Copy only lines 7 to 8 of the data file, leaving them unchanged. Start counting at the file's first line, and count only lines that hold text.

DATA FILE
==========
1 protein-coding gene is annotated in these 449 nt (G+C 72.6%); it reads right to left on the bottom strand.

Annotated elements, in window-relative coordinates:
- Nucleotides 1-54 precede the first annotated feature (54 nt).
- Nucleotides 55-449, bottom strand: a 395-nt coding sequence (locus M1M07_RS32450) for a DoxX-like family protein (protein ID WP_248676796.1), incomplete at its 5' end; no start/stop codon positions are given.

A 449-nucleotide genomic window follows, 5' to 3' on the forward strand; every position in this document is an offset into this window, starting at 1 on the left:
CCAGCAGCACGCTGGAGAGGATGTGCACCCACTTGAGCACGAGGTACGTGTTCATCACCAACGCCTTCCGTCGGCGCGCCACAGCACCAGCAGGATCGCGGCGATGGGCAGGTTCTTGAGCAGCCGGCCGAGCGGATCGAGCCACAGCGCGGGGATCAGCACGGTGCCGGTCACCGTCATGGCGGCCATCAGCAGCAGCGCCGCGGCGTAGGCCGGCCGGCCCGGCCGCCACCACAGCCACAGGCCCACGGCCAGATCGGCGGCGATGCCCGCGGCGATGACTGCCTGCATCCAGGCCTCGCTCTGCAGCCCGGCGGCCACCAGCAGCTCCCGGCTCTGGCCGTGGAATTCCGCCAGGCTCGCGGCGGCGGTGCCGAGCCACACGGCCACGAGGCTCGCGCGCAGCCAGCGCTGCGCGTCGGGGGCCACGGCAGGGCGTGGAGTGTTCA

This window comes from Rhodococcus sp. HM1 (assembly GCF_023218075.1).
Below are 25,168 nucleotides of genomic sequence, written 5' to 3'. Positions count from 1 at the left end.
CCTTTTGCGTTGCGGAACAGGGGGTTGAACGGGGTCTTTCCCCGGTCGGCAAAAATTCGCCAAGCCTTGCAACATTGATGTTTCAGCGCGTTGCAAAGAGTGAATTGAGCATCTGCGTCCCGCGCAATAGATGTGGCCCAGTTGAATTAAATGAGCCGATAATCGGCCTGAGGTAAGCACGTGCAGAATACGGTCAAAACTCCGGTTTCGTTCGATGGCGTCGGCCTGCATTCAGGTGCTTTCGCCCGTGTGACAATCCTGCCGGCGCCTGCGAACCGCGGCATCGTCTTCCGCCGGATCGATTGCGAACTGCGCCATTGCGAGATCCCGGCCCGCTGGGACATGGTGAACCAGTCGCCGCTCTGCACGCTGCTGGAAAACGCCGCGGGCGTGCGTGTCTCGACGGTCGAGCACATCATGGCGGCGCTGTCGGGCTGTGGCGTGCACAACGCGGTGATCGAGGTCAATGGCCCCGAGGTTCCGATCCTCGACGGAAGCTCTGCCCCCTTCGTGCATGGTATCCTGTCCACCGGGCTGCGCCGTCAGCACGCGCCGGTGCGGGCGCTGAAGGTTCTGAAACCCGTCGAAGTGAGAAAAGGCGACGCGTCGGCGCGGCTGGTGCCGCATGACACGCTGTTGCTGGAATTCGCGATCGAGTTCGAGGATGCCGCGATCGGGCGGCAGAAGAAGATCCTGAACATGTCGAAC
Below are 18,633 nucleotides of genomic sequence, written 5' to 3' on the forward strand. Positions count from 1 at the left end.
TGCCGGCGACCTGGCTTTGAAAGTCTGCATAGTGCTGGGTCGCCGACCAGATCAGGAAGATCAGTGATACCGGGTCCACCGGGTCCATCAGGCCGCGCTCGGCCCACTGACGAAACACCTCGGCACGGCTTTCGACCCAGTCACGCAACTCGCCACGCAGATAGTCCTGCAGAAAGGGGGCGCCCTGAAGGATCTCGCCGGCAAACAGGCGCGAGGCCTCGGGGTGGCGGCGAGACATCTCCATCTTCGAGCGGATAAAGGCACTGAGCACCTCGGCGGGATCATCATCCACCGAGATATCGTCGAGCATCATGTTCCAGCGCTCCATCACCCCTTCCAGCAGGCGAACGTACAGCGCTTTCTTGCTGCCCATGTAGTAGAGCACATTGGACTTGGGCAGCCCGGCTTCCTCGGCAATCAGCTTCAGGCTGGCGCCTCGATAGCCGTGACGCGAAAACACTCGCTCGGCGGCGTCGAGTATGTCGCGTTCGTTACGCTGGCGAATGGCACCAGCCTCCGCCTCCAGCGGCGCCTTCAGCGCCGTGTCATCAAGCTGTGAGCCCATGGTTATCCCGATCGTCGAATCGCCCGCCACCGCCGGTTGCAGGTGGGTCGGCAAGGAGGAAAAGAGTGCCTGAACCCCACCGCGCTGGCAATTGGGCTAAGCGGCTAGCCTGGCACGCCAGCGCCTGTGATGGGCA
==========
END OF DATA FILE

This window comes from Rhodococcus sp. HM1 (assembly GCF_023218075.1).
Below are 25,168 nucleotides of genomic sequence, written 5' to 3'. Positions count from 1 at the left end.